Like I said, not much this week. Between doing work on Yellow and getting to the fifth boss in A Link To The Past (the bug-catching net? Are you kidding me?), there hasn’t been a lot of time for movies. That should change, though; I’m done wth Yellow for the time being and I got library movies to get through.
Oh, and rescue Zelda.
The Lady Eve (1941, Preston Sturges) (v) 89
Contrary to what Peter Bogdanovich says, this Sturges really isn’t that funny. But what it’s missing in laughs is made up for in sheer romance. Barbara Stanwyck paralyzes Henry Fonda just before going in for the kill, but a funny thing happens: she falls in love. Actually, it’s kind of a sad thing, and that’s what set this film apart from other romances – the melancholy, a kind of side effect from Stanwyck’s con artist life, that seeps into the film, curdling any sentimentality. I don't think I've seen Stanwyck be less than amazing, and she's probably at the top of her game here; she's totally hypnotic.
To Have and Have Not (1944, Howard Hawks) (v) 55
Innocuous, and while better than the similar Key Largo (far as I know; I turned that film off after a half-hour), I expect better from Hawks. Also, I like Walter Brennan, and I like horseradish; but I don’t slather horseradish on my food, ya dig?
A Chinese Ghost Story (1987, Sui-Tung Ching) (v) 51
Second viewing, or maybe third, and there’s a clue to this movie’s problem. Lots of jumping around, lots of arm-waving and magic spells and tentacles and Evil Dead-style shenanigans (all of which is nudged on by the restless editing), but otherwise, kinda like eating a tub of Cool Whip. There’s a good bit with the protagonist hiding in a bath to avoid a powerful demon that can smell humans, and the bearded ghostbusting monk guy is cool, but that’s about it. Made me wanna play Feng Shui, though, so that’s something.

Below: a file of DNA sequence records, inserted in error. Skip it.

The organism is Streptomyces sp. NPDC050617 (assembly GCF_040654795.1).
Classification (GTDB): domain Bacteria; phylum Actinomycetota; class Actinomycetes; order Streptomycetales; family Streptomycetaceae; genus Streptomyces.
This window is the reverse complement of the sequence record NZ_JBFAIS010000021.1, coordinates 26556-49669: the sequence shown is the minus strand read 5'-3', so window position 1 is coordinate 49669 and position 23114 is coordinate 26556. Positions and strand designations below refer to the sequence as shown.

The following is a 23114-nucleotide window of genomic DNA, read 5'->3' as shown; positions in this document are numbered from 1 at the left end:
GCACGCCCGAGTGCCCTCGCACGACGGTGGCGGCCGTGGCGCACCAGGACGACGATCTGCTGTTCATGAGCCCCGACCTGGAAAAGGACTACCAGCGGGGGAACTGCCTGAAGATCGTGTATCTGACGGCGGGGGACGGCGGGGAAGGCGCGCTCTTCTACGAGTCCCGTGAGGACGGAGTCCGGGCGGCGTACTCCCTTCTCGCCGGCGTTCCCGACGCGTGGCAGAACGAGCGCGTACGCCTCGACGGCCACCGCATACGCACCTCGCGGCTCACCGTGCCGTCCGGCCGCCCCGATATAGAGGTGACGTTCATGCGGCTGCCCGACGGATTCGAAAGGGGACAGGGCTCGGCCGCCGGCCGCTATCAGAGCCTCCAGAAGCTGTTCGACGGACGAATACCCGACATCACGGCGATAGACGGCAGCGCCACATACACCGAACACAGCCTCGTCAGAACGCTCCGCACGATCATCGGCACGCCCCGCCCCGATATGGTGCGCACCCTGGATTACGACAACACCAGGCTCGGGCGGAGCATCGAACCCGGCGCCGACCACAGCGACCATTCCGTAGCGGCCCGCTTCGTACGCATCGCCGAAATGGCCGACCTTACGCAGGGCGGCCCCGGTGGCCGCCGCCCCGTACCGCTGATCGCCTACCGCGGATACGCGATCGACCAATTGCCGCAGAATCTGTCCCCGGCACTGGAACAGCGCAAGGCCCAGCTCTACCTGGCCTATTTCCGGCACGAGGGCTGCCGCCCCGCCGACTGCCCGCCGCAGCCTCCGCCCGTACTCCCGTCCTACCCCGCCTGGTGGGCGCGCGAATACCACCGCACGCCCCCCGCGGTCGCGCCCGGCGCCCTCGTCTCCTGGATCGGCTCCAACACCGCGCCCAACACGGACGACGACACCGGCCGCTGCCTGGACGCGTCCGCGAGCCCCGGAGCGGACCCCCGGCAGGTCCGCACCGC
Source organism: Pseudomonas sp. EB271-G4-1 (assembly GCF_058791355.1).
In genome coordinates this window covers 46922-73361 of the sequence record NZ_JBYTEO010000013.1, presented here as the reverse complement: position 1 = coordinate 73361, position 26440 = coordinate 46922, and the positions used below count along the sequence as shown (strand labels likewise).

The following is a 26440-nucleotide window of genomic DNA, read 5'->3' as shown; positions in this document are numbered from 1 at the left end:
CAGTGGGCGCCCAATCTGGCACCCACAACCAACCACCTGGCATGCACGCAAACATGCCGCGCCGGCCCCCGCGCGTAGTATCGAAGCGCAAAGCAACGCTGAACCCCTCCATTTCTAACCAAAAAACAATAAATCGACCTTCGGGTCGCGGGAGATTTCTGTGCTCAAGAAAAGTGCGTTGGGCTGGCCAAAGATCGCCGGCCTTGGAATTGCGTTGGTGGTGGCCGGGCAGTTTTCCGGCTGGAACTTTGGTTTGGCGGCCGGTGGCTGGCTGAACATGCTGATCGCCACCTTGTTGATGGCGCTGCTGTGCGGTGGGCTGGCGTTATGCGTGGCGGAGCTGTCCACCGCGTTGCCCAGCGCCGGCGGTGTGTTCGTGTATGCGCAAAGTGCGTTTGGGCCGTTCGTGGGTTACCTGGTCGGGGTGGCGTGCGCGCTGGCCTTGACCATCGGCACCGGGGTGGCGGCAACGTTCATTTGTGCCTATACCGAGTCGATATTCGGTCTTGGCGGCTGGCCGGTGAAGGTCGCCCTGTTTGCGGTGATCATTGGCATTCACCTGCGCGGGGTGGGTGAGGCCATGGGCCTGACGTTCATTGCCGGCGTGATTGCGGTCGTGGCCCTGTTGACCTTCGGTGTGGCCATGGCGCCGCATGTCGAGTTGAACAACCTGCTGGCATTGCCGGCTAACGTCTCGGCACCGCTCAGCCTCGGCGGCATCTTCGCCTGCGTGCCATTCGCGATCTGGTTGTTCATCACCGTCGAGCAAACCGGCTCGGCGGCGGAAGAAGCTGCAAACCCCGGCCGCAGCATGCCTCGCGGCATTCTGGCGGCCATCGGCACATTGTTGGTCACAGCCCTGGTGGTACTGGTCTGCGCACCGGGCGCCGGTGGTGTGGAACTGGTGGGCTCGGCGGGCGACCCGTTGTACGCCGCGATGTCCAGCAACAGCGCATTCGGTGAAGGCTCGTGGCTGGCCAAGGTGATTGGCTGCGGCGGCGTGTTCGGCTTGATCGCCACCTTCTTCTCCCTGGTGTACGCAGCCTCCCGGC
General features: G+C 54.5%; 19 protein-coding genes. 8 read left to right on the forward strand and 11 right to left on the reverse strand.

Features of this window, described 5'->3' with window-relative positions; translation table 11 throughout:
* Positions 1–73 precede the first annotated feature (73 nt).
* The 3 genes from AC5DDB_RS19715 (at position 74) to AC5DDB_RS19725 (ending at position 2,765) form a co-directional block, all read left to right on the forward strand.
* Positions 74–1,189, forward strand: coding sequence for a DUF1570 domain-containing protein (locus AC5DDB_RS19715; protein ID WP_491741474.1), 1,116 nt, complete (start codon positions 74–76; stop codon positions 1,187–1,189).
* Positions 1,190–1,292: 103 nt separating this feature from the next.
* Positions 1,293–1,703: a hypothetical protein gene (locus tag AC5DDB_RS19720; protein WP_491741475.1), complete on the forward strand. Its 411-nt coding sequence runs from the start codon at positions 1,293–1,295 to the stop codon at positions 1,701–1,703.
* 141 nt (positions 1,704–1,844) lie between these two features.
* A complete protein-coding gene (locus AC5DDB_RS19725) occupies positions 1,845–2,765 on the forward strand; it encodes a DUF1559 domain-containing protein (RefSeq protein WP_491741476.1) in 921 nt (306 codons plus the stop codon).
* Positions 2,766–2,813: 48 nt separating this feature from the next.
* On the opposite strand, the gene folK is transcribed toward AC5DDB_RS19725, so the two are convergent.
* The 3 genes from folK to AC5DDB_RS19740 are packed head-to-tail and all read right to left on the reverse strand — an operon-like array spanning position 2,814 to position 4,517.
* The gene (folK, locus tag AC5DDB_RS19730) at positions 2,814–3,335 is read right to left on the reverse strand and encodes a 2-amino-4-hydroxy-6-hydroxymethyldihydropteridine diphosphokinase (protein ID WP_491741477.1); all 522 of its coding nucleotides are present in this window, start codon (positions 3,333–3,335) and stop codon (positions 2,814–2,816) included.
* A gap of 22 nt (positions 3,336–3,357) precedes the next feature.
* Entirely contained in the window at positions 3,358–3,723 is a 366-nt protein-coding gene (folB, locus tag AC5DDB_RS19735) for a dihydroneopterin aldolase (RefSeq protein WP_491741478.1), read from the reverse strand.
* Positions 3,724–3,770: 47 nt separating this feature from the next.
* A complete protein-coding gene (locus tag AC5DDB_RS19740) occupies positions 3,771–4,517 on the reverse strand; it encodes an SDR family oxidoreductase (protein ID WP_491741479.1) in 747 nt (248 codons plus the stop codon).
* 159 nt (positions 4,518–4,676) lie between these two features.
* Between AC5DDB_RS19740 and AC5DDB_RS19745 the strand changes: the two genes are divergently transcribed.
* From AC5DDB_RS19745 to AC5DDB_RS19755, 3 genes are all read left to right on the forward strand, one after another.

Terminator 3: Rise of the Machines (2003, Jonathan Mostow) (v) 35
Strike One: the schtickiness (the male stripper, the inflatable boobs, the psychiatrist from the second film), which I find unwelcome in my apocalpytic SF thrillers. When Cameron (tries to) make a joke, it has the sincerity of a high-school nerd trying to fit in with the guys; the jokes in this script are just dumb pandering. (I won’t blame Mostow, since I don’t remember any humor in J.T. Walsh,You Are Missed or OU812.) Strike Two: the CGI, which turns the Terminators into a pair of warring Wile E. Coyotes. The big car chase, the centerpiece, is just godawful in this regard. Remember when action directors could spend their budget money to stage tense car chases with real vehicles and real stunts? That was awesome. Strike Three: the betrayal of Cameron’s message -- you know, No Future But What We Make -- for the sake of sequels (i.e., money). Game over. Hit the showers.
I'll probably being going easy on the movie-watching and blogging this week. Computer problems? Major surgery? Post-moving stress disorder? No, I found an old Super Nintendo during the move, and I hooked it up and am now attempting to complete The Legend of Zelda: A Link To The Past, a game I've never played.
The Saddest Music in the World (2004, Guy Maddin) (f) 80 (downgraded from 81)
Amazing how a movie with such a frenzied editing style can still feel so slow, hence the lowered rating. I thought maybe I just hadn't been acclimated to Maddin's surreal vision in a theater setting, but unfortunately, the truth is that the melodramatic plot is always a step behind the audience. Still: One of the coolest movies in a long while, and great performances from Mark McKinney, Isabella Rossellini, and especially Ross McMillan, he of the haunted stare and mellifluous voice. Also, as a screenwriter with a prediliction for realistic scenarios, its opened my eyes to the potential for the bizarre plot in film.